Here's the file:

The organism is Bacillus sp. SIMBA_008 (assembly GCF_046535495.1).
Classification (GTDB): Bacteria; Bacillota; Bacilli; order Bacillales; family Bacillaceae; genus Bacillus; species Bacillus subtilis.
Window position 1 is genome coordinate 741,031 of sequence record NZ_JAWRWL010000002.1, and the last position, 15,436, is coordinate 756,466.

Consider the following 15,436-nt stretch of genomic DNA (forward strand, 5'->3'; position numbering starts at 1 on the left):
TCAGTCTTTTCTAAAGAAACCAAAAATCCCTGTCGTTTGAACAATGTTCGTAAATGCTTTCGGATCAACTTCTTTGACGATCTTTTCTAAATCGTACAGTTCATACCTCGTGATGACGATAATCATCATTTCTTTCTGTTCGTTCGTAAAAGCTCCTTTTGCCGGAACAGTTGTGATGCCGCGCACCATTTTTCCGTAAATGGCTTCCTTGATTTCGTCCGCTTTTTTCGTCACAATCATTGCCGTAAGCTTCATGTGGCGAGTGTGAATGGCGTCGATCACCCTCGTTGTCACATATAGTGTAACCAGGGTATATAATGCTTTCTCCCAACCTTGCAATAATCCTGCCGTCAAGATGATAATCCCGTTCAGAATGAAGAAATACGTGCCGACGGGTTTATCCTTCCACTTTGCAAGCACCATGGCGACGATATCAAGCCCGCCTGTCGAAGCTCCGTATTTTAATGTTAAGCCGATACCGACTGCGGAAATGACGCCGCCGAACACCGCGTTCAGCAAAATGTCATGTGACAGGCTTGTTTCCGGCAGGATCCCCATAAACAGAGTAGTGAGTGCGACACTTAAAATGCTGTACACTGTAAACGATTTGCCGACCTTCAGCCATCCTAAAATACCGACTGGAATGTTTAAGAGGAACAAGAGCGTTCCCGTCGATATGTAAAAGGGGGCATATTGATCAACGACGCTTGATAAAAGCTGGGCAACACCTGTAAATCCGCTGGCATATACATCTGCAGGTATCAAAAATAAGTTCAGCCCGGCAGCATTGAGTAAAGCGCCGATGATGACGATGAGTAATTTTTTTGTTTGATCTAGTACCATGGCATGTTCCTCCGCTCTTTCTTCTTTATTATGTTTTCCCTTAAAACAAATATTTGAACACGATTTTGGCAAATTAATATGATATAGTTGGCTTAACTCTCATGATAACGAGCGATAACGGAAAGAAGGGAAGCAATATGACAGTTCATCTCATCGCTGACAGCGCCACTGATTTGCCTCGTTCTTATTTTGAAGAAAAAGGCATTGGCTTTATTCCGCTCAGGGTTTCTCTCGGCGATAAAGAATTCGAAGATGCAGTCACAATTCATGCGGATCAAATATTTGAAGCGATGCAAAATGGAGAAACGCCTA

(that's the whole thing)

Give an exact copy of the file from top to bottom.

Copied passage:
The organism is Bacillus sp. SIMBA_008 (assembly GCF_046535495.1).
Classification (GTDB): Bacteria; Bacillota; Bacilli; order Bacillales; family Bacillaceae; genus Bacillus; species Bacillus subtilis.
Window position 1 is genome coordinate 741,031 of sequence record NZ_JAWRWL010000002.1, and the last position, 15,436, is coordinate 756,466.

Consider the following 15,436-nt stretch of genomic DNA (forward strand, 5'->3'; position numbering starts at 1 on the left):
TCAGTCTTTTCTAAAGAAACCAAAAATCCCTGTCGTTTGAACAATGTTCGTAAATGCTTTCGGATCAACTTCTTTGACGATCTTTTCTAAATCGTACAGTTCATACCTCGTGATGACGATAATCATCATTTCTTTCTGTTCGTTCGTAAAAGCTCCTTTTGCCGGAACAGTTGTGATGCCGCGCACCATTTTTCCGTAAATGGCTTCCTTGATTTCGTCCGCTTTTTTCGTCACAATCATTGCCGTAAGCTTCATGTGGCGAGTGTGAATGGCGTCGATCACCCTCGTTGTCACATATAGTGTAACCAGGGTATATAATGCTTTCTCCCAACCTTGCAATAATCCTGCCGTCAAGATGATAATCCCGTTCAGAATGAAGAAATACGTGCCGACGGGTTTATCCTTCCACTTTGCAAGCACCATGGCGACGATATCAAGCCCGCCTGTCGAAGCTCCGTATTTTAATGTTAAGCCGATACCGACTGCGGAAATGACGCCGCCGAACACCGCGTTCAGCAAAATGTCATGTGACAGGCTTGTTTCCGGCAGGATCCCCATAAACAGAGTAGTGAGTGCGACACTTAAAATGCTGTACACTGTAAACGATTTGCCGACCTTCAGCCATCCTAAAATACCGACTGGAATGTTTAAGAGGAACAAGAGCGTTCCCGTCGATATGTAAAAGGGGGCATATTGATCAACGACGCTTGATAAAAGCTGGGCAACACCTGTAAATCCGCTGGCATATACATCTGCAGGTATCAAAAATAAGTTCAGCCCGGCAGCATTGAGTAAAGCGCCGATGATGACGATGAGTAATTTTTTTGTTTGATCTAGTACCATGGCATGTTCCTCCGCTCTTTCTTCTTTATTATGTTTTCCCTTAAAACAAATATTTGAACACGATTTTGGCAAATTAATATGATATAGTTGGCTTAACTCTCATGATAACGAGCGATAACGGAAAGAAGGGAAGCAATATGACAGTTCATCTCATCGCTGACAGCGCCACTGATTTGCCTCGTTCTTATTTTGAAGAAAAAGGCATTGGCTTTATTCCGCTCAGGGTTTCTCTCGGCGATAAAGAATTCGAAGATGCAGTCACAATTCATGCGGATCAAATATTTGAAGCGATGCAAAATGGAGAAACGCCTA